Craig Breen has reflected on "a cruel year" that culminated in him looking for a new team and cursing some rotten luck.
The Waterford driver's three-year contract with Citroen has not been extended, with six-time world champion Sebastien Ogier and Finland's Esapekka Lappi occupying the two cars they will run in in the World Rally Championship next season.
Breen will now weigh up his options and told RTÉ Sport's John Kenny that misfortune at crucial times left him kicking his heels in frustration.
"I'm desperately trying to put something together," he said.
"I'm disappointed we lost our seat at Citroen. I think we did a reasonable job all things considered. If you were to really delve into the depths of the reasons we didn't get the results this year, it was purely bad luck.
"It was a difficult year. It was a transitional year, drivers chopping and changing. The atmosphere was difficult sometimes in the team. We tried our best."
Things had started well. In February, Breen and co-driver Scott Martin produced a superb performance to finish runner-up at Rally Sweden, the second round of the World Rally Championship.
But that would prove the high point of a year that saw Citroen sack Northern Irishman Kris Meeke because of an "excessively high number of crashes".
"It was very much up and down," added Breen, who found himself benched for Sebastien Loeb for a couple of rallies after his strong Swedish showing.
"We'd a lot of speed, which is something we've been working on for the last couple of years. We started the season really well, obviously to get a second place in Sweden everything was looking rosy.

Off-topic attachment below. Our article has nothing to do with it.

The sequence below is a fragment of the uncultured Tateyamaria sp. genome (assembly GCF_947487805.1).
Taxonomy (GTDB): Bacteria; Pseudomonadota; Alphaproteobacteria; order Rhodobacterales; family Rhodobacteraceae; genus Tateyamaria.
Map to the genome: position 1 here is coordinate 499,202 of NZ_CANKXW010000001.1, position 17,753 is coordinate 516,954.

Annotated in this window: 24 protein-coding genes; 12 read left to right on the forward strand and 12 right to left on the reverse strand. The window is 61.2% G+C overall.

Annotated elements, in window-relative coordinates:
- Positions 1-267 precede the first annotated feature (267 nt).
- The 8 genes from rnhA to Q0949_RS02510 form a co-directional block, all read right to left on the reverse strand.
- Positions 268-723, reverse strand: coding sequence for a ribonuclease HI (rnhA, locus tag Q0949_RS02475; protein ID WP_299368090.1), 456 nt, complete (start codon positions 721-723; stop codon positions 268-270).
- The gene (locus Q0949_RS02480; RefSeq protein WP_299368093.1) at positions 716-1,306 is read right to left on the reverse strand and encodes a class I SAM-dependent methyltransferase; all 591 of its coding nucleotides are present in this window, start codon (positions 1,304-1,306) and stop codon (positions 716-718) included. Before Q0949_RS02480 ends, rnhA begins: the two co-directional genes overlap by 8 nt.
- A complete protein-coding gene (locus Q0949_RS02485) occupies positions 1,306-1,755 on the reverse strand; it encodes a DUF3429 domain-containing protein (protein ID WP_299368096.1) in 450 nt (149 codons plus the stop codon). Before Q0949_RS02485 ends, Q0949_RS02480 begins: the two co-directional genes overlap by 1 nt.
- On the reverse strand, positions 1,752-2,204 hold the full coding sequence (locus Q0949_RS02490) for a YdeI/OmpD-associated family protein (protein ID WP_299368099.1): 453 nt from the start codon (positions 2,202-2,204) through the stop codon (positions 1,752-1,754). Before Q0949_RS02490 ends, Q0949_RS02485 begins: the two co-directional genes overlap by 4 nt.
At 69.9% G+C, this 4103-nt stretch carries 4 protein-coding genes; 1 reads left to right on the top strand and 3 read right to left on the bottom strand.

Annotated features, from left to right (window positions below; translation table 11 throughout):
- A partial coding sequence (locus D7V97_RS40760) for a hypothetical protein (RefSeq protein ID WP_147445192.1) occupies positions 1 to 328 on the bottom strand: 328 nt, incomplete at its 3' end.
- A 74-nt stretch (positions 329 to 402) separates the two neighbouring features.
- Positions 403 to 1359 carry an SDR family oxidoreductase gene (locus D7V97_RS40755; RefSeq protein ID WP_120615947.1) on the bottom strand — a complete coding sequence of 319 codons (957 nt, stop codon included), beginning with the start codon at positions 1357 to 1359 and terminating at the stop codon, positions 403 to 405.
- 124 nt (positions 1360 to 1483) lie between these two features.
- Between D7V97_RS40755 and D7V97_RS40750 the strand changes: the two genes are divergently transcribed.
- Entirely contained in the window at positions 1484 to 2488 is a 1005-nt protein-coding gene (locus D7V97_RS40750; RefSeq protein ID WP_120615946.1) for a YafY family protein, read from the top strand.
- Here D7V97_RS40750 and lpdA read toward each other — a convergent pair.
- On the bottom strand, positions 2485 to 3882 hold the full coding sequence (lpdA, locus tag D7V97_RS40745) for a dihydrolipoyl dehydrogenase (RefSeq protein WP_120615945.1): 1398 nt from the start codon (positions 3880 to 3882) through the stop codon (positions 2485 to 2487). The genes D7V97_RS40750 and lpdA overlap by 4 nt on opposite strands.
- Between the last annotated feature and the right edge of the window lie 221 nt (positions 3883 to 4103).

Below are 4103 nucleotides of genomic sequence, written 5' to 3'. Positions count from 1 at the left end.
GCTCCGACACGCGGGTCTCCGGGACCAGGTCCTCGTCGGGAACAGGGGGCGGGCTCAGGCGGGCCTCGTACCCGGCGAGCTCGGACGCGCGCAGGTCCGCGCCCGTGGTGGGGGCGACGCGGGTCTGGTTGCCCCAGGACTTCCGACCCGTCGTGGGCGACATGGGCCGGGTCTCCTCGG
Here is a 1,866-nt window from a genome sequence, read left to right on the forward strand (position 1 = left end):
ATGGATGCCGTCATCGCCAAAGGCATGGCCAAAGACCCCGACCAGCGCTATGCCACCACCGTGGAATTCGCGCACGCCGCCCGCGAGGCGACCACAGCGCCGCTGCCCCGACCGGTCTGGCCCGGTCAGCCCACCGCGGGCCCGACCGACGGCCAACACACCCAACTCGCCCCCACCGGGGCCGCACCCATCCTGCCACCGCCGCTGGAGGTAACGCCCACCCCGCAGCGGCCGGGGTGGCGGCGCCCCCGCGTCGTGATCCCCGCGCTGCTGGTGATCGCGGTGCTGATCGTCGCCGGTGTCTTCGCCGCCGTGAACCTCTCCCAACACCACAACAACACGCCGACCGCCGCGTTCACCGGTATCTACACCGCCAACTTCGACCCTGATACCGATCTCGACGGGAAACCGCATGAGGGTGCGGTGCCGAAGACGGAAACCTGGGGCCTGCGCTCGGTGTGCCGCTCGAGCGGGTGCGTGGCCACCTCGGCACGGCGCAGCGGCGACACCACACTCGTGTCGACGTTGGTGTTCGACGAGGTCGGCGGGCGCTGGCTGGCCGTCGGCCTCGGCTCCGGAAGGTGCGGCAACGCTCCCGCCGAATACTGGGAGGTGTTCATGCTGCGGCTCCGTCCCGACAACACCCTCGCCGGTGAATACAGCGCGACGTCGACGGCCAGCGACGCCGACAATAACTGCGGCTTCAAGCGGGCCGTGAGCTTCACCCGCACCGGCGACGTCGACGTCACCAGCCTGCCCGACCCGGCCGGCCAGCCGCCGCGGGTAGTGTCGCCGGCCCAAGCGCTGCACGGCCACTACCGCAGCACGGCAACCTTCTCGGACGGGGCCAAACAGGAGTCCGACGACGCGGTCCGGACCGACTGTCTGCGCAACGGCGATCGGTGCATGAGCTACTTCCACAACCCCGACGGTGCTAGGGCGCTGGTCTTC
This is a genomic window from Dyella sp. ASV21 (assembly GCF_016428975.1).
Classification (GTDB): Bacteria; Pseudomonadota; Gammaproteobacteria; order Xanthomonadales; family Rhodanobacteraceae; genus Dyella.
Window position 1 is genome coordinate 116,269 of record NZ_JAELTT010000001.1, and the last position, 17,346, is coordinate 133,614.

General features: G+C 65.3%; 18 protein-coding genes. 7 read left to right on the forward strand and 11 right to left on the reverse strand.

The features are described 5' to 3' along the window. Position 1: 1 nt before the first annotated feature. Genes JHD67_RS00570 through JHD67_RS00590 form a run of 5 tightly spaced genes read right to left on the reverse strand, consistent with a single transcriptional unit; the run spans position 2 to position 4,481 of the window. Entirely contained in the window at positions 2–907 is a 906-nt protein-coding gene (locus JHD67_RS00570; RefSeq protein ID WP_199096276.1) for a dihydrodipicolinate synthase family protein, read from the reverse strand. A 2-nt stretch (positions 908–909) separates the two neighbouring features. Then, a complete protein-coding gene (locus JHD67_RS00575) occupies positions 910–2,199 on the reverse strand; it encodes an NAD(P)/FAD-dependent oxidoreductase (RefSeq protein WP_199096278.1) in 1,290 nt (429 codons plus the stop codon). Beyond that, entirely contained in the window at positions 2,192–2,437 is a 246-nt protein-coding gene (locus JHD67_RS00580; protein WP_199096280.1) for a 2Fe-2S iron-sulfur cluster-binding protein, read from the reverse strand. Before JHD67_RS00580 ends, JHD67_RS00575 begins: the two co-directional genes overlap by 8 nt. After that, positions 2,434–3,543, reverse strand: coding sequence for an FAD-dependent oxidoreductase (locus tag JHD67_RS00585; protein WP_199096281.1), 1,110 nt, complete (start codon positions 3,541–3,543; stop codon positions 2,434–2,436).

"We missed the two rounds early in the year, having to give the car to Seb for the few rallies. That hurt us a bit. We struggled to the the momentum back really after that we'd some really, really unlucky rallies. It turned out to be quite a cruel year. It's been a tough one.
"Once you have a bad Friday you're penalised for the rest of the weekend. That's how it is. Last year we had some really good Fridays... we kept out of trouble and we'd have a good road position for the est of the weekend. Lo and behold we brought back all those good results. This year it wasn't to be."
Breen remains upbeat despite those frustrations, and says the setbacks he's suffered are simply par for the course.
"Unfortunately it's a sport where talent doesn't always prevail. I can't go in the back garden and do my sport every day. It's a lot of financial effort and a lot of financial involvement to get yourself right up to it.
"But at the end of the day I'm doing my dream job, it's all I ever wanted to do. Whenever the pressure gets too much I just try to think about that and realise no one is putting a gun to my head to drive this car. It's because I love doing it."